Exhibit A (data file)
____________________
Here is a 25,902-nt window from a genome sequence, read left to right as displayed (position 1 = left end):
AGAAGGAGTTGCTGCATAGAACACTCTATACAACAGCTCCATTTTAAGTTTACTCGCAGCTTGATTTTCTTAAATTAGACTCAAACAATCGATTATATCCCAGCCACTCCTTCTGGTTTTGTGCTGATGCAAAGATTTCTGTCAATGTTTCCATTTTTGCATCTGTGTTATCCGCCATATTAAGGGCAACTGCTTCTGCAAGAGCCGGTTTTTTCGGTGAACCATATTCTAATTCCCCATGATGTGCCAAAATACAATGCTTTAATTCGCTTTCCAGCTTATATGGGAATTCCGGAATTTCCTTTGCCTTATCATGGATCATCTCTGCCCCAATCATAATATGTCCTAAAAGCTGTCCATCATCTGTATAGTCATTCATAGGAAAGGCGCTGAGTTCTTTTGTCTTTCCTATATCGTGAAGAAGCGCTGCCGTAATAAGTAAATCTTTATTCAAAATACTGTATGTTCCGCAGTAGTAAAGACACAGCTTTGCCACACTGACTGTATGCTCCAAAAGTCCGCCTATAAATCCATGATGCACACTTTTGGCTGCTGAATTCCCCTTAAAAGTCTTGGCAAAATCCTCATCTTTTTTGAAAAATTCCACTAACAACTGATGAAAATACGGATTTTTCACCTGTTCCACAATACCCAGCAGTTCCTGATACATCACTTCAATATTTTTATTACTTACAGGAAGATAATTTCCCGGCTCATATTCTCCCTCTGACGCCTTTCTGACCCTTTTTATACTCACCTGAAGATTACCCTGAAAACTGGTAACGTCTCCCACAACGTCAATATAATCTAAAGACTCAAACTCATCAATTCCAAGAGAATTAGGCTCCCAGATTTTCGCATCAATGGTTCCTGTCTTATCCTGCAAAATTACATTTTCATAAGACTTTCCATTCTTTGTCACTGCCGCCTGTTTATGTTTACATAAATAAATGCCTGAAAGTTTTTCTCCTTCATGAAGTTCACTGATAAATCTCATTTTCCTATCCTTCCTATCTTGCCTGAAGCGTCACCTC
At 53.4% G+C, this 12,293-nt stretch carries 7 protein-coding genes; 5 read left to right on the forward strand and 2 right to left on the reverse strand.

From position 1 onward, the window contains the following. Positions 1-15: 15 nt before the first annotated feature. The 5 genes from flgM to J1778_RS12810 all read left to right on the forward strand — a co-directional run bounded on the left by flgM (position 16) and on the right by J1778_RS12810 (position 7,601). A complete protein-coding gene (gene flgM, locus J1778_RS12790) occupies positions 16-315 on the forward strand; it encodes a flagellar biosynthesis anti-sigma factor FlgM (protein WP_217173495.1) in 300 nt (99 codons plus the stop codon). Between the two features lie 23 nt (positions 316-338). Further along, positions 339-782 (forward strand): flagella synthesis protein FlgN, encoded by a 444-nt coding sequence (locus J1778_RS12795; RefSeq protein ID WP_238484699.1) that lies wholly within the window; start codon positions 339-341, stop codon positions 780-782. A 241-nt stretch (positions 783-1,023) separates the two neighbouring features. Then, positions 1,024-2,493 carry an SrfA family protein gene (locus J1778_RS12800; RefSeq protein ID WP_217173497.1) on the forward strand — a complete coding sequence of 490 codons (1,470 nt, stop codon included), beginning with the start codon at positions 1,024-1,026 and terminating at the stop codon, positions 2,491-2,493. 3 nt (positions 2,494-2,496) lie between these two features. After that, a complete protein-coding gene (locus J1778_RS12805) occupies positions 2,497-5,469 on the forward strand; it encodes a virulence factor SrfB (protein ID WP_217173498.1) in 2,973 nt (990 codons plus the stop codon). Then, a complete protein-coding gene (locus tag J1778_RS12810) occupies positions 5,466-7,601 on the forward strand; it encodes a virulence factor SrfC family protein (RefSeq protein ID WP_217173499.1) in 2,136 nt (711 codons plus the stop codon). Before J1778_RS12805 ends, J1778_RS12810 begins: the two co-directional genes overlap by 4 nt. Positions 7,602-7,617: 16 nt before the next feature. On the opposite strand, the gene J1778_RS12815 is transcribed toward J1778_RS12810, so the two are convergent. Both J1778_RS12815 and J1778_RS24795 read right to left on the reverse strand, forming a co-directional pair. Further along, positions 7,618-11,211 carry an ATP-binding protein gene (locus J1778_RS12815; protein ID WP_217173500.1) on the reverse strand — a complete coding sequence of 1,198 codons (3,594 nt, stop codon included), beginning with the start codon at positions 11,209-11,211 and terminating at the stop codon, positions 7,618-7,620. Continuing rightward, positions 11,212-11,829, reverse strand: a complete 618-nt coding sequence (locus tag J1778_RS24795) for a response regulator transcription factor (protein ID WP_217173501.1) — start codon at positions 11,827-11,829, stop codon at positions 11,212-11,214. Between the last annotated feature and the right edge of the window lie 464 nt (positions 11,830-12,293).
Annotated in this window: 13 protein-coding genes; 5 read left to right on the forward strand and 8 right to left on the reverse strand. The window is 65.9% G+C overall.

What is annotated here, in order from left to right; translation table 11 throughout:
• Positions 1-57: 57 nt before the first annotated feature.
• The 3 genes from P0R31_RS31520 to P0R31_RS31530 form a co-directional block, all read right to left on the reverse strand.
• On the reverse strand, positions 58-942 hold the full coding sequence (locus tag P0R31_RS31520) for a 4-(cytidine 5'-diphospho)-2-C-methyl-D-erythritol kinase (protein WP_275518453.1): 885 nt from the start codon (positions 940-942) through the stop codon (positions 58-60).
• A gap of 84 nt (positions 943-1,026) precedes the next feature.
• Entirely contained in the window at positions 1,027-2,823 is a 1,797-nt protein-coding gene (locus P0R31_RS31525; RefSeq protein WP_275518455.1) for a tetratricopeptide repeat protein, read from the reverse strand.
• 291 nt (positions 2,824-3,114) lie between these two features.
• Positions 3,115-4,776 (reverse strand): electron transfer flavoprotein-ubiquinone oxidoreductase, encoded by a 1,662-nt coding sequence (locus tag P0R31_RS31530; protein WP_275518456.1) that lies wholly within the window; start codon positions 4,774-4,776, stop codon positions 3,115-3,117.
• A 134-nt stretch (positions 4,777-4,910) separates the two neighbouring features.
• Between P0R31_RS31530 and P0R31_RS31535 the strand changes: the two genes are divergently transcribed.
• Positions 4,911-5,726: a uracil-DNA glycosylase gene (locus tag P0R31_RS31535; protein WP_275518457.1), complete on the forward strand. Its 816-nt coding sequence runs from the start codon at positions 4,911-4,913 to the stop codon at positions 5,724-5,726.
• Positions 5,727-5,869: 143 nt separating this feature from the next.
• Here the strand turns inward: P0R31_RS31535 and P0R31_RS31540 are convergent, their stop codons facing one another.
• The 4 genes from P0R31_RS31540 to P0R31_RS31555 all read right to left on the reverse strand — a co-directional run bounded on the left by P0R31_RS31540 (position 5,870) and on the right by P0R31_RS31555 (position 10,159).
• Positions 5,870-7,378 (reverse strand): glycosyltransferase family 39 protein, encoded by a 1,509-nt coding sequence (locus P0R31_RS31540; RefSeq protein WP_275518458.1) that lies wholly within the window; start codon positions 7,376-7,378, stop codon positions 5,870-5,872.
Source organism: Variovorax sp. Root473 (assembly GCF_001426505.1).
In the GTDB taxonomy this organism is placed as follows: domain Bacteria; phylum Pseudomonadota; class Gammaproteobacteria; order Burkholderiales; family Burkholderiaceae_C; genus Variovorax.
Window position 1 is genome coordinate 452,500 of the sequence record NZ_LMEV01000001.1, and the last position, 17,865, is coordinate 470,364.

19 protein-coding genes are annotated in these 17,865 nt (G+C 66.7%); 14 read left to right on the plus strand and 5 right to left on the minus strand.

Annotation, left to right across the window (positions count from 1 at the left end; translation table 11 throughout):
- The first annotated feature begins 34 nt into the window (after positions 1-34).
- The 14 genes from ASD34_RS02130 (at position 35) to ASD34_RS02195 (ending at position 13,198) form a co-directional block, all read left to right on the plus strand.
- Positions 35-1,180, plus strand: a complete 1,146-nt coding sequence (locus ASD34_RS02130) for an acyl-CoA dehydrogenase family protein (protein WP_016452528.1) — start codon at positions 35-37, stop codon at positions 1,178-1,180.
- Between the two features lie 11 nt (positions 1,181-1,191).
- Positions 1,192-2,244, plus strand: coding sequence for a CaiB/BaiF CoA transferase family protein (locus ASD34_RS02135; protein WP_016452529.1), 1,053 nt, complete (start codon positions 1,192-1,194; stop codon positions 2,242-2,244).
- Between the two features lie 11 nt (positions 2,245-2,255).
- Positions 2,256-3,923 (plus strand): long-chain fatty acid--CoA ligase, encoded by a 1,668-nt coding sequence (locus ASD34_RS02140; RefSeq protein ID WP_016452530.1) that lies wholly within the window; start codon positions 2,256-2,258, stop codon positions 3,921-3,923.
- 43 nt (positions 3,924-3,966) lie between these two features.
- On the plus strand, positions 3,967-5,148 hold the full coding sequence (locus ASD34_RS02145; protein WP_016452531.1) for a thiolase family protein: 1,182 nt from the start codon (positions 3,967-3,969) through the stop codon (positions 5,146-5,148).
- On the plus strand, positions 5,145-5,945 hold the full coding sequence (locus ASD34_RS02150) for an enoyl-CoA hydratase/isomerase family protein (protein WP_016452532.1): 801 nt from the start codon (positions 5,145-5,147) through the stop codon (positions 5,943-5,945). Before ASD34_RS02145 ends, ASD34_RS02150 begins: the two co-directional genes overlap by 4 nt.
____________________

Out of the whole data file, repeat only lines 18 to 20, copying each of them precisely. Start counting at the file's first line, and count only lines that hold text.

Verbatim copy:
• Here the strand turns inward: P0R31_RS31535 and P0R31_RS31540 are convergent, their stop codons facing one another.
• The 4 genes from P0R31_RS31540 to P0R31_RS31555 all read right to left on the reverse strand — a co-directional run bounded on the left by P0R31_RS31540 (position 5,870) and on the right by P0R31_RS31555 (position 10,159).
• Positions 5,870-7,378 (reverse strand): glycosyltransferase family 39 protein, encoded by a 1,509-nt coding sequence (locus P0R31_RS31540; RefSeq protein WP_275518458.1) that lies wholly within the window; start codon positions 7,376-7,378, stop codon positions 5,870-5,872.